Reproducing material for use by disabled students, faculty, staff, and other appropriate users
Maintaining the integrity of works deposited in institutional repositories
Creating databases to facilitate non-consumptive research uses (including search)
Collecting material posted on the web and making it available

Critical Commons 2.0 is live!

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Critical Commons relaunches with all new code, servers and added functionality

Thanks to the extraordinary efforts of our project manager Anna Helme, Creative Director Erik Loyer and site developers, the Greek software collective and Plumi Jedi, UnWeb.me, Critical Commons 2.0 is now live! Although this release sees the demise of our infrequently used mobile site and audio commentary feature, it adds significant improvements to the overall functionality and stability of the site. Most exciting is the addition of still images and audio files to the media types that Critical Commons supports. You will also find it much easier to add commentaries to clips and to share media and commentaries with your social networks.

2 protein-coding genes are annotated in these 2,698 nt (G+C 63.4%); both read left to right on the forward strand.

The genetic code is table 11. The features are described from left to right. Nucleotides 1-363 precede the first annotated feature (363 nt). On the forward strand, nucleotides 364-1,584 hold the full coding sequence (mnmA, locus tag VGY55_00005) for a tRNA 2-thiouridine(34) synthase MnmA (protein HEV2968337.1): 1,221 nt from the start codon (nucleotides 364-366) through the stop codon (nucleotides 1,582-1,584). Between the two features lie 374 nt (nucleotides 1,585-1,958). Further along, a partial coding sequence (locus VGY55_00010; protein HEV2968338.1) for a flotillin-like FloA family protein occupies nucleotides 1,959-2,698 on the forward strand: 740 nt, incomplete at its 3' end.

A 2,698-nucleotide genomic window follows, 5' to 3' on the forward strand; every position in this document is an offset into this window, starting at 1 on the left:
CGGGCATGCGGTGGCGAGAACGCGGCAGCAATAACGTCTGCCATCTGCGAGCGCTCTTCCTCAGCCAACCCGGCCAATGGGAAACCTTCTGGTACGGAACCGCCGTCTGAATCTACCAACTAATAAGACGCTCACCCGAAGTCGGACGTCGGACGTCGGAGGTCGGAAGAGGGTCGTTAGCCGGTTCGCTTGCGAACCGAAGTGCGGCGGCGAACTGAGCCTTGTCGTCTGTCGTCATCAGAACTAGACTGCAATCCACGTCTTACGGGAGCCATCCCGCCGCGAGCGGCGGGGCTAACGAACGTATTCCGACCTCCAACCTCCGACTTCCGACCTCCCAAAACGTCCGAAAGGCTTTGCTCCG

Critical Commons on Inside Higher Ed

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Steve's talk on fair use is picked up by Inside Higher Ed

Pulse logo

Steve's talk on fair use for Educause Live! last month was picked up by Rodney Murray for his monthly podcast at Inside Higher Ed, "The Pulse." Murray nicely excerpted and highlighted parts of the talk pertaining to obstacles and solutions for educators using copyrighted media (even though he left out the more self-serving parts of the presentation that focused on Critical Commons as an alternative to proprietary learning management systems!). So if you only have 20 minutes to spend thinking about fair use instead of 60, you can get the audio from Inside Higher Ed while exploring the contents of Critical Commons.

Critical Commons on Educause Live!

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Steve's web broadcast to Educause Live! on Critical Commons and the Future of Fair Use

Educause Live